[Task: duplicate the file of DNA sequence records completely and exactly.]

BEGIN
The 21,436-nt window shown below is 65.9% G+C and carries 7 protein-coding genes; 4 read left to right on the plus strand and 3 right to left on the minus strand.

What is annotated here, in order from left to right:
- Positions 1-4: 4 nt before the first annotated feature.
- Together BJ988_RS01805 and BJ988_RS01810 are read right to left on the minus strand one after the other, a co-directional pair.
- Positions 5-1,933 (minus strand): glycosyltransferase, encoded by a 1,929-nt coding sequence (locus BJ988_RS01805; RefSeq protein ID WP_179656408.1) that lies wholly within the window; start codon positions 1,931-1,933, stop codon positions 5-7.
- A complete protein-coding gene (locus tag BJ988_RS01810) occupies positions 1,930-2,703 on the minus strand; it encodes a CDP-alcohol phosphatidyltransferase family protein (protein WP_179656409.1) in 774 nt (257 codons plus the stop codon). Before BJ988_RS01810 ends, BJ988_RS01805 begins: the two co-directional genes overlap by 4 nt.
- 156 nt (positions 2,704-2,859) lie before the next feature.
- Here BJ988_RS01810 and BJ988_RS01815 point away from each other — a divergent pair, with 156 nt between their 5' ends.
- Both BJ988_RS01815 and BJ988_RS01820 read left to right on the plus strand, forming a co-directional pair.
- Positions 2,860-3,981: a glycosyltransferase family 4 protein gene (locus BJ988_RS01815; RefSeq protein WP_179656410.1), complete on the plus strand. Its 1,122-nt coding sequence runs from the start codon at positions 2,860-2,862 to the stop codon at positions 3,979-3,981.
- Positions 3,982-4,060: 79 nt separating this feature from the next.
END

The 21,436-nt window shown below is 65.9% G+C and carries 7 protein-coding genes; 4 read left to right on the plus strand and 3 right to left on the minus strand.

What is annotated here, in order from left to right:
- Positions 1-4: 4 nt before the first annotated feature.
- Together BJ988_RS01805 and BJ988_RS01810 are read right to left on the minus strand one after the other, a co-directional pair.
- Positions 5-1,933 (minus strand): glycosyltransferase, encoded by a 1,929-nt coding sequence (locus BJ988_RS01805; RefSeq protein ID WP_179656408.1) that lies wholly within the window; start codon positions 1,931-1,933, stop codon positions 5-7.
- A complete protein-coding gene (locus tag BJ988_RS01810) occupies positions 1,930-2,703 on the minus strand; it encodes a CDP-alcohol phosphatidyltransferase family protein (protein WP_179656409.1) in 774 nt (257 codons plus the stop codon). Before BJ988_RS01810 ends, BJ988_RS01805 begins: the two co-directional genes overlap by 4 nt.
- 156 nt (positions 2,704-2,859) lie before the next feature.
- Here BJ988_RS01810 and BJ988_RS01815 point away from each other — a divergent pair, with 156 nt between their 5' ends.
- Both BJ988_RS01815 and BJ988_RS01820 read left to right on the plus strand, forming a co-directional pair.
- Positions 2,860-3,981: a glycosyltransferase family 4 protein gene (locus BJ988_RS01815; RefSeq protein WP_179656410.1), complete on the plus strand. Its 1,122-nt coding sequence runs from the start codon at positions 2,860-2,862 to the stop codon at positions 3,979-3,981.
- Positions 3,982-4,060: 79 nt separating this feature from the next.